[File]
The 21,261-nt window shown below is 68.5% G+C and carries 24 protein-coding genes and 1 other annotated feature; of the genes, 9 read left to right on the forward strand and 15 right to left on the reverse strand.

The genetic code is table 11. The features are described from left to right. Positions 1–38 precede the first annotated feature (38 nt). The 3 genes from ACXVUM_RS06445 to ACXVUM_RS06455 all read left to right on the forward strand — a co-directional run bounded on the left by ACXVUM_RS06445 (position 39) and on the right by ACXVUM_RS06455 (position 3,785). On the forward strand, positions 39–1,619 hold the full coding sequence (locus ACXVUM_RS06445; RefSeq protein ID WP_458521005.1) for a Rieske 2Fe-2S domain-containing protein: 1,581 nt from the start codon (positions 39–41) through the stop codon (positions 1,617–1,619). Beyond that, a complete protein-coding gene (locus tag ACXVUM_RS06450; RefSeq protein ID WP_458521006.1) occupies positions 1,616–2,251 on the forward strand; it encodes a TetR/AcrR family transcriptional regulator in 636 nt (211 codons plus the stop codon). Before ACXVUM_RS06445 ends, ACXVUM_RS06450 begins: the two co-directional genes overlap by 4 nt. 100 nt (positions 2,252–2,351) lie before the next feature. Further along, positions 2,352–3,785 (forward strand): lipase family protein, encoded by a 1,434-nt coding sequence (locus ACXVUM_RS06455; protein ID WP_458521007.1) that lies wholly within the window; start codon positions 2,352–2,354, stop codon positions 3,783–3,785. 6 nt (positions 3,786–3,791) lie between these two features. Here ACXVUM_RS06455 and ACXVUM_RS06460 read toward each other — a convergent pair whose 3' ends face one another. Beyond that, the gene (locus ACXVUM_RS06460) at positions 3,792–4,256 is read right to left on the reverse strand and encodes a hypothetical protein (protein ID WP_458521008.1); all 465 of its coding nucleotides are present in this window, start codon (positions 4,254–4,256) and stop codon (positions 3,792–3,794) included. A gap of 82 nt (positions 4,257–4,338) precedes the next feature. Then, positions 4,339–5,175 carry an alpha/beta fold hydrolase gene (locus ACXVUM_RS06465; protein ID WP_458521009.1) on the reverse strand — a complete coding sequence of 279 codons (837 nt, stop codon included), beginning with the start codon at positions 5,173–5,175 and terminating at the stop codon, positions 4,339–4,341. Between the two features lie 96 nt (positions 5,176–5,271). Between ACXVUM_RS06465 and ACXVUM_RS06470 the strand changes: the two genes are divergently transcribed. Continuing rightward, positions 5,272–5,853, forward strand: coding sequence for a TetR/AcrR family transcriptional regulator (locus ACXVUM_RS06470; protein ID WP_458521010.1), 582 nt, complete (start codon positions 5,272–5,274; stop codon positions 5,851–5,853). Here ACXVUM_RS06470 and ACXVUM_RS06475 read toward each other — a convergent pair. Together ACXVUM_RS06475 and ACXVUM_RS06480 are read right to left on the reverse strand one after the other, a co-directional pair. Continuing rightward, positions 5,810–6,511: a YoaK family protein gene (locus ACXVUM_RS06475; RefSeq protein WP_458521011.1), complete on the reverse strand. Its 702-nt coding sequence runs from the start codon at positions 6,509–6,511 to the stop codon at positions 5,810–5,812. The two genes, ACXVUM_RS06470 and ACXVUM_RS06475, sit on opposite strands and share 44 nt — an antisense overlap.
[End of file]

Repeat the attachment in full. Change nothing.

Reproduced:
The 21,261-nt window shown below is 68.5% G+C and carries 24 protein-coding genes and 1 other annotated feature; of the genes, 9 read left to right on the forward strand and 15 right to left on the reverse strand.

The genetic code is table 11. The features are described from left to right. Positions 1–38 precede the first annotated feature (38 nt). The 3 genes from ACXVUM_RS06445 to ACXVUM_RS06455 all read left to right on the forward strand — a co-directional run bounded on the left by ACXVUM_RS06445 (position 39) and on the right by ACXVUM_RS06455 (position 3,785). On the forward strand, positions 39–1,619 hold the full coding sequence (locus ACXVUM_RS06445; RefSeq protein ID WP_458521005.1) for a Rieske 2Fe-2S domain-containing protein: 1,581 nt from the start codon (positions 39–41) through the stop codon (positions 1,617–1,619). Beyond that, a complete protein-coding gene (locus tag ACXVUM_RS06450; RefSeq protein ID WP_458521006.1) occupies positions 1,616–2,251 on the forward strand; it encodes a TetR/AcrR family transcriptional regulator in 636 nt (211 codons plus the stop codon). Before ACXVUM_RS06445 ends, ACXVUM_RS06450 begins: the two co-directional genes overlap by 4 nt. 100 nt (positions 2,252–2,351) lie before the next feature. Further along, positions 2,352–3,785 (forward strand): lipase family protein, encoded by a 1,434-nt coding sequence (locus ACXVUM_RS06455; protein ID WP_458521007.1) that lies wholly within the window; start codon positions 2,352–2,354, stop codon positions 3,783–3,785. 6 nt (positions 3,786–3,791) lie between these two features. Here ACXVUM_RS06455 and ACXVUM_RS06460 read toward each other — a convergent pair whose 3' ends face one another. Beyond that, the gene (locus ACXVUM_RS06460) at positions 3,792–4,256 is read right to left on the reverse strand and encodes a hypothetical protein (protein ID WP_458521008.1); all 465 of its coding nucleotides are present in this window, start codon (positions 4,254–4,256) and stop codon (positions 3,792–3,794) included. A gap of 82 nt (positions 4,257–4,338) precedes the next feature. Then, positions 4,339–5,175 carry an alpha/beta fold hydrolase gene (locus ACXVUM_RS06465; protein ID WP_458521009.1) on the reverse strand — a complete coding sequence of 279 codons (837 nt, stop codon included), beginning with the start codon at positions 5,173–5,175 and terminating at the stop codon, positions 4,339–4,341. Between the two features lie 96 nt (positions 5,176–5,271). Between ACXVUM_RS06465 and ACXVUM_RS06470 the strand changes: the two genes are divergently transcribed. Continuing rightward, positions 5,272–5,853, forward strand: coding sequence for a TetR/AcrR family transcriptional regulator (locus ACXVUM_RS06470; protein ID WP_458521010.1), 582 nt, complete (start codon positions 5,272–5,274; stop codon positions 5,851–5,853). Here ACXVUM_RS06470 and ACXVUM_RS06475 read toward each other — a convergent pair. Together ACXVUM_RS06475 and ACXVUM_RS06480 are read right to left on the reverse strand one after the other, a co-directional pair. Continuing rightward, positions 5,810–6,511: a YoaK family protein gene (locus ACXVUM_RS06475; RefSeq protein WP_458521011.1), complete on the reverse strand. Its 702-nt coding sequence runs from the start codon at positions 6,509–6,511 to the stop codon at positions 5,810–5,812. The two genes, ACXVUM_RS06470 and ACXVUM_RS06475, sit on opposite strands and share 44 nt — an antisense overlap.